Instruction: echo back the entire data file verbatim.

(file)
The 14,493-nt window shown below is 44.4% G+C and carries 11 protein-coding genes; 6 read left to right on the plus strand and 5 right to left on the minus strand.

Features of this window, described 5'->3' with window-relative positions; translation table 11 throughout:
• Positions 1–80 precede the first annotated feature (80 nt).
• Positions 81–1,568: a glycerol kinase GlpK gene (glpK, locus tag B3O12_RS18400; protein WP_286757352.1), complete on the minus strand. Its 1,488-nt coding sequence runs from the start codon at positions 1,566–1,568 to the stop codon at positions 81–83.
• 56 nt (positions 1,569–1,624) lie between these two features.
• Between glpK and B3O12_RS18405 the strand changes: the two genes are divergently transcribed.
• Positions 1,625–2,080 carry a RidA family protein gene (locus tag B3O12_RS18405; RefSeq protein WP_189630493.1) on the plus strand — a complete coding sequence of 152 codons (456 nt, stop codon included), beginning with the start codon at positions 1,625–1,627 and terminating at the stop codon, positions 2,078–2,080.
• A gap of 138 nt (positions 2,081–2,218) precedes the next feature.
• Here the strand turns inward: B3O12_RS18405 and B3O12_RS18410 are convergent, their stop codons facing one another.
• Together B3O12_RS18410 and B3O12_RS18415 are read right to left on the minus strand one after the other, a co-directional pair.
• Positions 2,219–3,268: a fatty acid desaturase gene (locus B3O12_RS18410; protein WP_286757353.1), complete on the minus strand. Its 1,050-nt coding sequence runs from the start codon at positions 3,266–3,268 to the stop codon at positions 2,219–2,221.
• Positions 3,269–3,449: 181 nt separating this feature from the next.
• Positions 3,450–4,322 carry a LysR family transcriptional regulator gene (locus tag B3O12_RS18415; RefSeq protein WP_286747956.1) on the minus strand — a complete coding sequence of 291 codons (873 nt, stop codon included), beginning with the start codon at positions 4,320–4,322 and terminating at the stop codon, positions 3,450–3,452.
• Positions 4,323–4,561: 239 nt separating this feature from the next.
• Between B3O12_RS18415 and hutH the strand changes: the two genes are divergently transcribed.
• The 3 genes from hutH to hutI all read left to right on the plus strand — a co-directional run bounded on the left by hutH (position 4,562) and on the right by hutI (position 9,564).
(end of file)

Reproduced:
The 14,493-nt window shown below is 44.4% G+C and carries 11 protein-coding genes; 6 read left to right on the plus strand and 5 right to left on the minus strand.

Features of this window, described 5'->3' with window-relative positions; translation table 11 throughout:
• Positions 1–80 precede the first annotated feature (80 nt).
• Positions 81–1,568: a glycerol kinase GlpK gene (glpK, locus tag B3O12_RS18400; protein WP_286757352.1), complete on the minus strand. Its 1,488-nt coding sequence runs from the start codon at positions 1,566–1,568 to the stop codon at positions 81–83.
• 56 nt (positions 1,569–1,624) lie between these two features.
• Between glpK and B3O12_RS18405 the strand changes: the two genes are divergently transcribed.
• Positions 1,625–2,080 carry a RidA family protein gene (locus tag B3O12_RS18405; RefSeq protein WP_189630493.1) on the plus strand — a complete coding sequence of 152 codons (456 nt, stop codon included), beginning with the start codon at positions 1,625–1,627 and terminating at the stop codon, positions 2,078–2,080.
• A gap of 138 nt (positions 2,081–2,218) precedes the next feature.
• Here the strand turns inward: B3O12_RS18405 and B3O12_RS18410 are convergent, their stop codons facing one another.
• Together B3O12_RS18410 and B3O12_RS18415 are read right to left on the minus strand one after the other, a co-directional pair.
• Positions 2,219–3,268: a fatty acid desaturase gene (locus B3O12_RS18410; protein WP_286757353.1), complete on the minus strand. Its 1,050-nt coding sequence runs from the start codon at positions 3,266–3,268 to the stop codon at positions 2,219–2,221.
• Positions 3,269–3,449: 181 nt separating this feature from the next.
• Positions 3,450–4,322 carry a LysR family transcriptional regulator gene (locus tag B3O12_RS18415; RefSeq protein WP_286747956.1) on the minus strand — a complete coding sequence of 291 codons (873 nt, stop codon included), beginning with the start codon at positions 4,320–4,322 and terminating at the stop codon, positions 3,450–3,452.
• Positions 4,323–4,561: 239 nt separating this feature from the next.
• Between B3O12_RS18415 and hutH the strand changes: the two genes are divergently transcribed.
• The 3 genes from hutH to hutI all read left to right on the plus strand — a co-directional run bounded on the left by hutH (position 4,562) and on the right by hutI (position 9,564).